Knesset Defends Decision to Strip Zoabi Privileges
The Knesset's decision to strip MK Hanin Zoabi of several privileges following her active participation in 2010 Gaza-flotilla and trip to Libya was "balanced and proportionate," Knesset legal counsel Eyal Yinon told the Israeli Supreme Court on Wednesday.
Yinon had been directed by the court to explain why the Knesset Speaker "allowed such a rare and extraordinary measure" that held "a fundamental significance beyond normal operations of the Knesset."
"Zoabi intends to continue in what most MKs believe is a path exceeding the legitimate scope of her position and holding her to account can prevent such behavior in the future," Yinon told the court.
"This was a clear exercise of Knesset jurisdiction carried out according to Knesset rules due to the extraordinary nature of Zoabi's own actions," Yinon stressed.
The court's request for Yinon to explain the Knesset's decision came after Zoabi and MK Eitan Cabel (Labor) filed petitions to reinstate Zoabi's diplomatic passport, unrestricted foreign travel, and payment of legal fees that might arise from foreign trips, or actions that harm national security. Zoabi and Cabel were joined by Former Shin Bet chief and Labor minister Ami Ayalon, political strategist Tal Silberstein and former Labor leader Amram Mitzna, as well as the Association for Civil Rights in Israel.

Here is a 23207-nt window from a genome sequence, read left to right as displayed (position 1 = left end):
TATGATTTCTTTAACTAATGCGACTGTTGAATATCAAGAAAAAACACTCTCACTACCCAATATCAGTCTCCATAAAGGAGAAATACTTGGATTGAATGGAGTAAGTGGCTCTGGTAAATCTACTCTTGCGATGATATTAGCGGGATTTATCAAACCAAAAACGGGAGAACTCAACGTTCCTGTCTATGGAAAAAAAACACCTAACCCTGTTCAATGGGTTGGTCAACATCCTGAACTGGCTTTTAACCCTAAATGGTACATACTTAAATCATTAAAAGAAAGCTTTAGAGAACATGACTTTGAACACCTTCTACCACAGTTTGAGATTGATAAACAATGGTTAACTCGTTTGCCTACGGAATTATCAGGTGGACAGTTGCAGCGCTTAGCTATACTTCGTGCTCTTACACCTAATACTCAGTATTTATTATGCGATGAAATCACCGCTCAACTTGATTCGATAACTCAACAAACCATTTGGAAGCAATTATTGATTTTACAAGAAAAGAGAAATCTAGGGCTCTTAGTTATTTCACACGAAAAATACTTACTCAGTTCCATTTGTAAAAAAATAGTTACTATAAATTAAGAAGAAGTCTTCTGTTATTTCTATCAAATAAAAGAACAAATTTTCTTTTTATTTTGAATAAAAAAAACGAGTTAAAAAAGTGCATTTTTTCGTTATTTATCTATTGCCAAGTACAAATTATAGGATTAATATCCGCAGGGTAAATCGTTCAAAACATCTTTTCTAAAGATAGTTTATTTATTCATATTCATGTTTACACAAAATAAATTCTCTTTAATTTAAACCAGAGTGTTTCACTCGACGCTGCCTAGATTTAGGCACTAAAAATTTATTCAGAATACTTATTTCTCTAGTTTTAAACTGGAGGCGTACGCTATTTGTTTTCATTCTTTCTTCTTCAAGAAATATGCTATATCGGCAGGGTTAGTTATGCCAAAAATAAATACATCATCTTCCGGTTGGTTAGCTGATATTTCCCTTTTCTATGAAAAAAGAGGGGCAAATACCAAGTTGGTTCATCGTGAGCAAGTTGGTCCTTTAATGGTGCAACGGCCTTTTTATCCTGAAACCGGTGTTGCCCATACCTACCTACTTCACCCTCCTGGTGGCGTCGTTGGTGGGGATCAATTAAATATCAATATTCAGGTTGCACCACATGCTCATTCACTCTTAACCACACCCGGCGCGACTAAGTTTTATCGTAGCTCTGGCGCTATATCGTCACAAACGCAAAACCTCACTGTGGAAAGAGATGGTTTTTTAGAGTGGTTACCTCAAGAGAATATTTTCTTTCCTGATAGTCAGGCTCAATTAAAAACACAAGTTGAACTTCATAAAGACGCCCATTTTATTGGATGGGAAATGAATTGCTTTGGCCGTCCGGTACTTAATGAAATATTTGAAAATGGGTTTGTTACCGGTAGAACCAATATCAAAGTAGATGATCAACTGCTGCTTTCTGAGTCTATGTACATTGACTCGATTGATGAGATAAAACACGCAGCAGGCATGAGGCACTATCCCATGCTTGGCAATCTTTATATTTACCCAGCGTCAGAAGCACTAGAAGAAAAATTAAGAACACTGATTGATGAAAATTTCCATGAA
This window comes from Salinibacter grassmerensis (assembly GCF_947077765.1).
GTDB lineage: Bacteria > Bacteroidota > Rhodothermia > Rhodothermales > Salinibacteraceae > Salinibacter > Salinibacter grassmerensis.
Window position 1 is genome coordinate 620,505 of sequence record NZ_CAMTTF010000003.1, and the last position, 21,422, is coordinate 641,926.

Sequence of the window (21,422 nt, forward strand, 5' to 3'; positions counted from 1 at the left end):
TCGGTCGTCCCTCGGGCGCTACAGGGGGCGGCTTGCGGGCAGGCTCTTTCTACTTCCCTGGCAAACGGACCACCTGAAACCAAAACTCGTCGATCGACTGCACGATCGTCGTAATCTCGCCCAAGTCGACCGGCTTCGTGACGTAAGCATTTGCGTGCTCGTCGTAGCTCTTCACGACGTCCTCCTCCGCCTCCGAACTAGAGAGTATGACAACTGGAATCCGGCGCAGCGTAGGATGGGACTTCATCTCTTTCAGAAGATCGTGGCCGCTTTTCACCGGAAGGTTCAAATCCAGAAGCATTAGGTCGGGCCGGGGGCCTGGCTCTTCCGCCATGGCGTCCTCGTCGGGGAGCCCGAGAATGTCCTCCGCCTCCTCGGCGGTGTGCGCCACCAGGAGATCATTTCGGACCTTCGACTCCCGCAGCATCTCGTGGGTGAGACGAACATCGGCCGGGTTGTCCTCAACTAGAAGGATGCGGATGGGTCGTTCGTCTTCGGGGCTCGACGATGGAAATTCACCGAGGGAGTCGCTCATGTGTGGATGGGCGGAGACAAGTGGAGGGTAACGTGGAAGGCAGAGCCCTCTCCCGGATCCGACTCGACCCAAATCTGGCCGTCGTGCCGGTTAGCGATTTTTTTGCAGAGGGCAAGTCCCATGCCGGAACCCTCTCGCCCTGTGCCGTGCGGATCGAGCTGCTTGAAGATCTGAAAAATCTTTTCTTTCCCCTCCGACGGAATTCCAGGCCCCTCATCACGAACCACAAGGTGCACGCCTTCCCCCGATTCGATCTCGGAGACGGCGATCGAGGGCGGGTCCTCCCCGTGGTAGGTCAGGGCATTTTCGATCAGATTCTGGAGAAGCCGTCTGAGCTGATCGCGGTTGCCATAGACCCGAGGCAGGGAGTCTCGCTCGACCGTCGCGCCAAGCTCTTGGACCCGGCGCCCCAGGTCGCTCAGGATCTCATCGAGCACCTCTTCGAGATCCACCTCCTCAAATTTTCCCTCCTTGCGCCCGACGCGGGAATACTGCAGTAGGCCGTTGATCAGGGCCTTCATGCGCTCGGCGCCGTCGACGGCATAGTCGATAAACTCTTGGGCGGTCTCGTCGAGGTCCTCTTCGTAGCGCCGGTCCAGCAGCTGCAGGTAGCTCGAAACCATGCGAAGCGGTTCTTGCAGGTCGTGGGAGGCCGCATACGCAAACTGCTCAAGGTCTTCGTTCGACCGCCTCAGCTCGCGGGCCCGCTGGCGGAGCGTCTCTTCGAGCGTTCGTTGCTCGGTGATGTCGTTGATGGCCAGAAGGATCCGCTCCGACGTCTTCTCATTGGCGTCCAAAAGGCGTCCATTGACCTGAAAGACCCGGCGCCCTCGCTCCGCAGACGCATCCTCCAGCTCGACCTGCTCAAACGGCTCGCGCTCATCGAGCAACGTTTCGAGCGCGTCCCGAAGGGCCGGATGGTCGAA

During the 2010 Gaza-flotilla self-described 'peace activists' aboard the Mavi Marmara attempted to lynch members of Israel's Shayatet-13, or Naval Commando, who boarded the vessels in accordance with international maritime law.
Zoabi, who was aboard the Mavi Marmara, was widely believed in Knesset circles to have foreknowledge Israeli soldiers would be attacked and to have given the attackers 'aid and comfort.' So charged was the reaction to Zoabi's actions that MK Anastasia Michaeli (Israel is Our Home) tried to physically remove Zoabi from the rostrum when she next appeared in the plenum.
In that case Zoabi was saved from having her immunity stripped and prosecution by Knesset speaker Reuven "Ruby" Rivlin, who refused to bring the motion to a vote, saying a Jew who had done the same thing would not have faced such a move. Instead, the Knesset had to content itself with sanctions.
The High Court hearing on Zoabis Knesset privileges came on the same day as the "criticism versus loyalty" debate at the Presidents Conference.